The role of a social worker in the NICU is to support our patients and their families throughout their NICU experience and assist them with a successful transition to home. The social workers in the NICU are master’s level prepared and licensed clinical social workers by the California Board of Behavioral Sciences. They work closely with the medical and nursing team to best meet the needs of our patients and their families. Social workers can be seen as a family’s advocate and shoulder to lean on throughout their time at CHOC.
Social workers assess the unique needs of each family as they work with them and are available to provide support ranging from financial assistance with basic necessities to temporary lodging and childcare arrangements. They also connect families with outside agencies that can provide additional support with necessities and future planning and health care.
Perhaps most important, social workers are by your side when it comes time to make decisions about your baby’s care. If you are feeling confused or frustrated, a social worker can help make things easier to understand and provide insight and a source of strength when times are tough. Social workers can even assist in connecting families with psychology services if they feel they need more, in-depth counseling to support them through the experience.
In the case that a baby’s health takes a turn for the worst, our social workers and the entire NICU staff are by the family’s side when it comes to making decisions about final moments and bereavement. Learn more about the CHOC Children’s NICU Bereavement Program.
The NICU’s family support liaison provides CHOC NICU families with support, information and resources both at CHOC and in the community. As the mother of a NICU “graduate” baby, our family support liaison understands what caregivers are going through and can lend a supportive ear when times are tough and provide vital information on assistance available to families. She also helps bring NICU families together by providing opportunities for them to socialize and learn outside the NICU.
CHOC Children’s cares about our patients’ and their families’ spiritual and emotional well-being, and know that having a baby in the NICU can be a stressful experience. Many families find it comforting to be able to practice their faith in the hospital. Our hospital chaplain is available to:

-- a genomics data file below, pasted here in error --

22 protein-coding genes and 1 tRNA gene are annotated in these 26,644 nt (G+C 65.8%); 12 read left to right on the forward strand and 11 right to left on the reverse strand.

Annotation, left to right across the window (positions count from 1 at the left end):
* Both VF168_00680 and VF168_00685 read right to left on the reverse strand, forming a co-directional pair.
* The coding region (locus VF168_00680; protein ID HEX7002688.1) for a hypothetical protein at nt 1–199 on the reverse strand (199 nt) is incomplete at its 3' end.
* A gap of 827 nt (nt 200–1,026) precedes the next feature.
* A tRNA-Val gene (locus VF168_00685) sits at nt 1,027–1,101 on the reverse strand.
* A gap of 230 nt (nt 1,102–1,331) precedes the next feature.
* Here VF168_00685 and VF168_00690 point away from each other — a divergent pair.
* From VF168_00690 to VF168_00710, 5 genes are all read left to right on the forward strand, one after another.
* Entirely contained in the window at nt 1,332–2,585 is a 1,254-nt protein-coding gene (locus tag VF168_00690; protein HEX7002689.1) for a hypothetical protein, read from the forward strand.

• provide spiritual support
• provide emotional support and strength during difficult times and while making decisions
• pray or meditate with you
Spiritual Care Services are regularly available Monday through Friday, 8 a.m.-4:30 p.m., for all patients and their families. After-hours care may also be available upon request. A visit with the chaplain can be arranged by your nurse or another member of the health care team. The chaplain can also arrange visitation with community clergy from your particular faith tradition.
It’s natural to want to be with your baby at all times while he or she is in the NICU, but that can be tough and parents need to be sure to take care of themselves too. During those times when you cannot be present, we invite you to select up to four “surrogates” that can be at the hospital with your baby.
The job of a surrogate is to provide the company you would normally provide your baby when you are at the hospital—including holding or touching the baby, giving the baby a bottle and singing or talking to the baby. And while no baby is ever alone in our NICU between our caring nurses and volunteer cuddlers, it’s always nice to know that someone close to the baby (like a grandparent, aunt or uncle) is with your child. Although the surrogate may be at the baby’s bedside when medical information is shared, we do not specifically provide surrogates with the child’s medical status; specific medical information is only shared with the baby’s parent (legal guardian).
Surrogates must be at least 18 years old and in good health at the time of their visit. They cannot bring other visitors not on the surrogate list with them into the NICU and may be asked to leave the unit during certain procedures or emergent situations. During the winter viral season, the number of surrogates may be limited to prevent the spread of illness and infection.
Our NICU Cuddlers are special, hand-selected CHOC volunteers who assist nursing staff with one of the most important aspects of each infant’s treatment—cuddling. While our nurses would love to be able to cuddle our patients all day, our cuddlers free up our nurses to perform their many other responsibilities while still providing your baby with human touch when families are not available.
Families with older children may struggle with how to explain why their baby brother or sister cannot come home from the hospital or why they must spend so much time away from home at CHOC. Families may also see their older children act out at home or at school or notice that they are fearful of visiting their new sibling at the hospital.
Upon request, a child life specialist can meet with our NICU babies’ siblings to help explain what goes on in the NICU in a language that is easy for them to understand, using books, toys and explanations that make sense to their age and development. Child life specialists can also take siblings on a tour of the NICU to explain the different machines and medical tools so that it is less scary.
For more information on how Child Life Services can help siblings, families should speak with a NICU social worker.
Children who have spent time in the NICU or in the hospital as a baby, may be at risk for developmental difficulties. Our Early Developmental Assessment Center (EDAC) is a vital resource for families with children who were born early, had difficulties at or shortly after birth or are concerned about their young child’s development. Learn more about having an evaluation at our Early Developmental Assessment Center.